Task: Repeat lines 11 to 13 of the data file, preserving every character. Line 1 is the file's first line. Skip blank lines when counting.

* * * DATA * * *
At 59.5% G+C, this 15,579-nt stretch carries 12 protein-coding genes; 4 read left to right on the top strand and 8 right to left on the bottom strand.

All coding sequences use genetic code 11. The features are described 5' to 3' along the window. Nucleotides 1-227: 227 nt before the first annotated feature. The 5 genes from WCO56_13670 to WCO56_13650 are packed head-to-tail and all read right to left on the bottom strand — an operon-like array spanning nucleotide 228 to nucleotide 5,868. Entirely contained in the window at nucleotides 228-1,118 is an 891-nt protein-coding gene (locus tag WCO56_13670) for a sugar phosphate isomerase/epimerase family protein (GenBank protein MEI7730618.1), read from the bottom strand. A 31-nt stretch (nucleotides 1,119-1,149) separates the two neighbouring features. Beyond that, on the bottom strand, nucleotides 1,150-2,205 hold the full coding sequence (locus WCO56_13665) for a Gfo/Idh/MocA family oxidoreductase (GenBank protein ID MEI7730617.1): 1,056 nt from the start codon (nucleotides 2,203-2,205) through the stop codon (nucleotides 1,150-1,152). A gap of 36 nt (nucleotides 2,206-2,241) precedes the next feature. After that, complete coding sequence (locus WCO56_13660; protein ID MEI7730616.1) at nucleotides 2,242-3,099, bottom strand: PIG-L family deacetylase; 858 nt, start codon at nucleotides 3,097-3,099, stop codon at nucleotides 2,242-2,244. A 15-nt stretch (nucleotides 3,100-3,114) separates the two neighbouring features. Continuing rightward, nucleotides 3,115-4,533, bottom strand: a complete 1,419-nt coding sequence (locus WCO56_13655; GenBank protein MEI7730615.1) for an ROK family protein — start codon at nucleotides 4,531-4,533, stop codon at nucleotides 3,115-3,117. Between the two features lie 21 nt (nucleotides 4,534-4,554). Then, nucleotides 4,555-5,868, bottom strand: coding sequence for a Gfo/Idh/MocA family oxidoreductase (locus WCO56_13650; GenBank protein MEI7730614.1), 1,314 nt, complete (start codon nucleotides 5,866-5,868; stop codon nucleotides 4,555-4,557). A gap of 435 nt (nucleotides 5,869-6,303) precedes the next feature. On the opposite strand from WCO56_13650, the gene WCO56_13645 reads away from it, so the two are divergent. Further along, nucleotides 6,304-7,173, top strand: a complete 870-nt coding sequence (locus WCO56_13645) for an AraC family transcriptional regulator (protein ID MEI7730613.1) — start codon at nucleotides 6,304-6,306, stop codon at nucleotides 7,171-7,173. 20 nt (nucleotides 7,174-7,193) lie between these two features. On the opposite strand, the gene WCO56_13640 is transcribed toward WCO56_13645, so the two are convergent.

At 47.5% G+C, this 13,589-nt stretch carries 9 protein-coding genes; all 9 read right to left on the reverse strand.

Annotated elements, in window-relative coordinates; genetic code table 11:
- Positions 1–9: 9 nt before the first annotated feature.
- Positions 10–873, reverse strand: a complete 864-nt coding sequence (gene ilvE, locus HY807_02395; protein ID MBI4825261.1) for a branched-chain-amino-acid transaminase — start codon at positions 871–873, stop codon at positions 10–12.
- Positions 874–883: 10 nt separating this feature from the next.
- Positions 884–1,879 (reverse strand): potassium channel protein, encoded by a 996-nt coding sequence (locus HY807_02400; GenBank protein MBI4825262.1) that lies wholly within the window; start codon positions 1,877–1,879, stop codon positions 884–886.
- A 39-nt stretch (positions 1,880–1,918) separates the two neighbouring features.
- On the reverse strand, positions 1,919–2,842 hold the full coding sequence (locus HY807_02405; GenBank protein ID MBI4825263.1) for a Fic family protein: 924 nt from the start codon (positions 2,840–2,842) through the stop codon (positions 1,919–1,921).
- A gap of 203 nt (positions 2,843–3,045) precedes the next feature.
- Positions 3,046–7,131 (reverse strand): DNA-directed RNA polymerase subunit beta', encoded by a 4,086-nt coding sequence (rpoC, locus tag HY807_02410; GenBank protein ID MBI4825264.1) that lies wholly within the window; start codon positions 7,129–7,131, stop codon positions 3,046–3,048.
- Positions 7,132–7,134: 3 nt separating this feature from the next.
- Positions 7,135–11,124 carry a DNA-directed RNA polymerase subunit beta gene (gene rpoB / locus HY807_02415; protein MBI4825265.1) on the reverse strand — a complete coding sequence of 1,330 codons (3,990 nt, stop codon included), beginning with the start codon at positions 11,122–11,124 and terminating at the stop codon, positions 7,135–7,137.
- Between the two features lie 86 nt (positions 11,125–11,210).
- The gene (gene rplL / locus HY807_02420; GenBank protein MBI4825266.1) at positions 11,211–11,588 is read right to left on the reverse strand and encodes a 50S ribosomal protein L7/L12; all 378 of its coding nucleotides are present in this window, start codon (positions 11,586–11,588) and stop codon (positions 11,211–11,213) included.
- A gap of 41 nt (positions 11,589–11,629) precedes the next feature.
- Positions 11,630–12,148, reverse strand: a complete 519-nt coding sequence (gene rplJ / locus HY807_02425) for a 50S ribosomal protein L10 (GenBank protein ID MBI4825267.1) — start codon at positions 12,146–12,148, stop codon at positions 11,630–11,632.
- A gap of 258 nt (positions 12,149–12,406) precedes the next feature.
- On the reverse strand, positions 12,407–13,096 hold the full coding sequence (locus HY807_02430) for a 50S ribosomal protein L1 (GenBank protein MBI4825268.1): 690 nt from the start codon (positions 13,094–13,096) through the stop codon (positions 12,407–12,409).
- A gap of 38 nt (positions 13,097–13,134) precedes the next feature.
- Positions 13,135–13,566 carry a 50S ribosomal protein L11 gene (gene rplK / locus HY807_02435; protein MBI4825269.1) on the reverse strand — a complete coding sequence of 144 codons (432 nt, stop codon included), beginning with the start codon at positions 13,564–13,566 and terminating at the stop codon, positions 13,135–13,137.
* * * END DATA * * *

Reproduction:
- A gap of 203 nt (positions 2,843–3,045) precedes the next feature.
- Positions 3,046–7,131 (reverse strand): DNA-directed RNA polymerase subunit beta', encoded by a 4,086-nt coding sequence (rpoC, locus tag HY807_02410; GenBank protein ID MBI4825264.1) that lies wholly within the window; start codon positions 7,129–7,131, stop codon positions 3,046–3,048.
- Positions 7,132–7,134: 3 nt separating this feature from the next.